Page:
Motivation and Background

These days it is hard to escape financial news. Terms such as Derivatives, LIBOR, short selling or FTSE100 are constantly reminding us that finance is the most global of industries. The way finance has developed in recent years can be attributed in large part to maths, which has played a central role and remains the chief driving force, allowing the financial markets to become increasingly sophisticated. There is little doubt that maths has ‘hijacked’ most disciplines and its appeal and influence is noticeable in almost all branches of knowledge! 

Mathematical Finance continues to be one of the fastest growing areas within the corporate world. This together with the sophistication of modern and complex financial products has acted as the motivation for new mathematical models and the subsequent development of mathematical and computational techniques. Alternative names are Quant Finance, Financial Mathematics and Financial Engineering. Although relatively young, mathematical finance has developed rapidly into a substantial body of knowledge and fully established part of mathematical science.

In recent years there has been an explosion in the availability and popularity of advanced degrees in Mathematical Finance at some of the top tier universities internationally, which are aimed at leading numerate graduates towards highly lucrative careers as quantitative analysts (quants), developers and traders in investment banks and hedge funds. These are typically taught MSc degrees of twelve months duration. Very often students are exposed to this area as final year undergraduates by taking an optional one semester module in Financial Engineering. Increasing numbers of graduates from Pakistan are being attracted to Europe, USA and Australasia for advanced scholarship in this field.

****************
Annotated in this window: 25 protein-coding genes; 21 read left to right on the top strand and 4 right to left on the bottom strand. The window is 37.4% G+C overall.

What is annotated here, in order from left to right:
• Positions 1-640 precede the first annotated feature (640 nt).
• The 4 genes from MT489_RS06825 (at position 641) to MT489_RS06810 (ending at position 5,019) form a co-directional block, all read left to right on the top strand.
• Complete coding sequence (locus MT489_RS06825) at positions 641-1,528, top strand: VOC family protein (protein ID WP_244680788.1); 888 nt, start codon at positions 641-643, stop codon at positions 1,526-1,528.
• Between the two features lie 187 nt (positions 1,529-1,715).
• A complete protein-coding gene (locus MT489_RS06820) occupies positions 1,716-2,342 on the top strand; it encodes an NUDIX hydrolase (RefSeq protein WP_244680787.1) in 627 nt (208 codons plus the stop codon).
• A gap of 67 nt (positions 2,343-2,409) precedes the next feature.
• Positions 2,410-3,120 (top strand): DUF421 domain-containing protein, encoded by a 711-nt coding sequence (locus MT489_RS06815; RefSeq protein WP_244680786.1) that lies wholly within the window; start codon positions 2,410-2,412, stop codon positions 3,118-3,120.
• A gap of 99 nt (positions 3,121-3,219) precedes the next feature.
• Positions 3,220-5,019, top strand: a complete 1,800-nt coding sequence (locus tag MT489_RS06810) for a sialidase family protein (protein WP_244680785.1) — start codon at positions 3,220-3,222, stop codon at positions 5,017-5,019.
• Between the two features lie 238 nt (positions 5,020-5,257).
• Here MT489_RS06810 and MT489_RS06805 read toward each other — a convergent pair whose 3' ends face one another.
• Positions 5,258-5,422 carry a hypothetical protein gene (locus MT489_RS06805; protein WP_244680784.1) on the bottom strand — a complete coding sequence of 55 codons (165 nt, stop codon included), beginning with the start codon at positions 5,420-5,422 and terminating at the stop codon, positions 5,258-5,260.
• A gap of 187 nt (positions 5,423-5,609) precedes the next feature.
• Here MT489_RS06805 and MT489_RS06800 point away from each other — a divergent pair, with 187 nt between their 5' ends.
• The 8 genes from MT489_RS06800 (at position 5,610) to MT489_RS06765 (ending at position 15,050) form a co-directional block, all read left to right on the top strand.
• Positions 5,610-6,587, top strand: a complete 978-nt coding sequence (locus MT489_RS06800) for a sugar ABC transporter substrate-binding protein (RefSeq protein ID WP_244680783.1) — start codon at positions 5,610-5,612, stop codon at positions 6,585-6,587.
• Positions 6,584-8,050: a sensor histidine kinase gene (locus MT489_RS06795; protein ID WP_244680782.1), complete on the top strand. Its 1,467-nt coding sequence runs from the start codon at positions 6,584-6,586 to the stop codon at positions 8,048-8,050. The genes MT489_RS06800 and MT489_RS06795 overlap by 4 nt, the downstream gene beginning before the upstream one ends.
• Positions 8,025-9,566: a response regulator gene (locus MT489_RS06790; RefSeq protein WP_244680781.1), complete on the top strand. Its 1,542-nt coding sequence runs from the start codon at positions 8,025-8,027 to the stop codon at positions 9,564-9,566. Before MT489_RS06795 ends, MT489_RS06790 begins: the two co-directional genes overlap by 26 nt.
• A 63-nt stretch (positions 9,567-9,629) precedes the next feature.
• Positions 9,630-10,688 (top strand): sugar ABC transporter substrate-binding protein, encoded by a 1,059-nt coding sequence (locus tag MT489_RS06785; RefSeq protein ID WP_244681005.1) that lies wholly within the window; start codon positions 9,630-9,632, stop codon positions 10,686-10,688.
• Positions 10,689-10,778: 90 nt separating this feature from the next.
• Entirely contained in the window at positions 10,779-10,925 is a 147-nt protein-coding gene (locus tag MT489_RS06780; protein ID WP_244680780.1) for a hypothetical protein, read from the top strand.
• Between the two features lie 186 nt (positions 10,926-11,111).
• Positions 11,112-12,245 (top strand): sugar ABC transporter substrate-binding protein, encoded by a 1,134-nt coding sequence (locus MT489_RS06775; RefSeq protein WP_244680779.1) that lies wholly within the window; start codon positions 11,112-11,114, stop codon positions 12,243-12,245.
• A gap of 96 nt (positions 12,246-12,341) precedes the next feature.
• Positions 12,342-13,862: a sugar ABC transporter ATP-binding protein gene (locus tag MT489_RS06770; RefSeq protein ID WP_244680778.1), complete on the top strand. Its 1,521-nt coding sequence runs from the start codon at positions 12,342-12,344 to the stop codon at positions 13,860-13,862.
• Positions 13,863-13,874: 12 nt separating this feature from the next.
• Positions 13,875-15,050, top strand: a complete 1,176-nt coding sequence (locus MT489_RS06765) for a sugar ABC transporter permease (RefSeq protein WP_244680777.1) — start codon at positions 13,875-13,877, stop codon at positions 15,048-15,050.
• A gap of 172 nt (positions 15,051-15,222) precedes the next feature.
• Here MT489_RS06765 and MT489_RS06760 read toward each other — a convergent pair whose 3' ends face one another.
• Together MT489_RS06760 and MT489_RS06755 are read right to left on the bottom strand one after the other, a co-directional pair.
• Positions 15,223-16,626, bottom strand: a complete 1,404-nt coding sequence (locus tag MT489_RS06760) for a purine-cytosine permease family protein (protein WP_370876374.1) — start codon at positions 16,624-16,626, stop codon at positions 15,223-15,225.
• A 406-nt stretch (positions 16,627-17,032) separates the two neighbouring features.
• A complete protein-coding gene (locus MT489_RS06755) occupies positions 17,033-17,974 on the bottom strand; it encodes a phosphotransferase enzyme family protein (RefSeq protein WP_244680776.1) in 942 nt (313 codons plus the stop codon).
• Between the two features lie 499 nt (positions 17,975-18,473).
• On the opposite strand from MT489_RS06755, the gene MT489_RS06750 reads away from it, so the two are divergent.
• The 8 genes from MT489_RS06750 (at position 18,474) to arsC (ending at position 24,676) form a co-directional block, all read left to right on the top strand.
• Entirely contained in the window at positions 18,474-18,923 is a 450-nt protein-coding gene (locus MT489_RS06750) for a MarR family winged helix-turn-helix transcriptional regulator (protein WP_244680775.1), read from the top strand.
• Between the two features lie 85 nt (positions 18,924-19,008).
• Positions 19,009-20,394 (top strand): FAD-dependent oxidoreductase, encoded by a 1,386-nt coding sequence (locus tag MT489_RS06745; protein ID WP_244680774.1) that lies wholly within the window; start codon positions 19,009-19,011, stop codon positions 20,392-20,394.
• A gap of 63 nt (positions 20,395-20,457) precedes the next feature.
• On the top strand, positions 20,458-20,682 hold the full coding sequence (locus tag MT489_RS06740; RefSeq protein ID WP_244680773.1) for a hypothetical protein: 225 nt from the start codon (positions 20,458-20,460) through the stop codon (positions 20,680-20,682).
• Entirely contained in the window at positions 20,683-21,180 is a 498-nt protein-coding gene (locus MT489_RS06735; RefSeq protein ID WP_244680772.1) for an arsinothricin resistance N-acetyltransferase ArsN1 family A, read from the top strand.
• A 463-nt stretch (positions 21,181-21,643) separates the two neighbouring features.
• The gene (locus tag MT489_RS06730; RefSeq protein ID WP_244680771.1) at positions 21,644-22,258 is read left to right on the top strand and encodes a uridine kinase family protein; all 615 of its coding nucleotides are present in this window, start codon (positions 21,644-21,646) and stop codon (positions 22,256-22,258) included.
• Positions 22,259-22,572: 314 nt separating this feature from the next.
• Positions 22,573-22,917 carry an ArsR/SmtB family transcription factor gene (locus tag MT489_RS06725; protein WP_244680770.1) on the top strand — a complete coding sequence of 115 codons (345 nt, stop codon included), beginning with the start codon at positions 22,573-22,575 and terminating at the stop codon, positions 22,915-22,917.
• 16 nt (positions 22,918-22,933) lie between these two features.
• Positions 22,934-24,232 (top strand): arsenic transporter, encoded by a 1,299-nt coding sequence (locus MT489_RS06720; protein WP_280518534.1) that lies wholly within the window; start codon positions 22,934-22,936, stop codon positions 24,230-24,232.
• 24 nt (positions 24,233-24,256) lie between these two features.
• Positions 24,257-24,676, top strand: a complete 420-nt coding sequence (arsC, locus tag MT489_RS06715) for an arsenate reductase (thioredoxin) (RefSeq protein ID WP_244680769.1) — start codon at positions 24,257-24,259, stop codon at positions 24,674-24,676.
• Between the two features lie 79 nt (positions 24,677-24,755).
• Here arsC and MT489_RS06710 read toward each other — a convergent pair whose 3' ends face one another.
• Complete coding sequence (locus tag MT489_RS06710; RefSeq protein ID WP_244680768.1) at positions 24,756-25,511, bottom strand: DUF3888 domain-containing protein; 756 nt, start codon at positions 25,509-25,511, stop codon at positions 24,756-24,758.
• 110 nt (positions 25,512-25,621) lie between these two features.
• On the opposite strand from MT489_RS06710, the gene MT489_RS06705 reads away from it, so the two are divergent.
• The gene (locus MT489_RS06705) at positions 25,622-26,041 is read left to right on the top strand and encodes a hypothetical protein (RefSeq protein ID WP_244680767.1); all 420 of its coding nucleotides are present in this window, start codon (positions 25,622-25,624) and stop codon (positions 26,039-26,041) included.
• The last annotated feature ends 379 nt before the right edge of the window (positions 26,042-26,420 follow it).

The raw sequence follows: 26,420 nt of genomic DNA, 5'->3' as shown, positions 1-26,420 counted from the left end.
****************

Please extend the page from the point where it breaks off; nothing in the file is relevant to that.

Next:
Aim

The proposed audience for this intensive five day workshop are lecturers and professors teaching BSc./MSc./MPhil. mathematics at institutes of higher education in Pakistan.  The aim of the course is to present a combination of the mathematical, computational and financial economics based concepts which have practical uses in the global investment banking sector. Upon completion of the workshop, university and college teachers will be equipped with a full curriculum in Mathematical Finance which can then be taught as a two semester course at the advanced undergraduate or MSc level, to students at their respective universities/colleges. The goal is to have mathematical finance, in time, feature as a conventional part of the university mathematics curriculum in Pakistan. The full notes provided to workshop participants are taken from 

 

  • Syllabuses used to deliver current undergraduate and graduate level courses in BSc. Mathematics, MSc. Financial Mathematics, MSc. Financial Risk Management, MSc. Computational Finance at University College London
  • Professional development executive education training programmes for investment banks in London, New York and Singapore. 

 

Participants for the workshop should ideally have at least a MSc. Mathematics qualification.

 

The course will assume No previous knowledge of finance.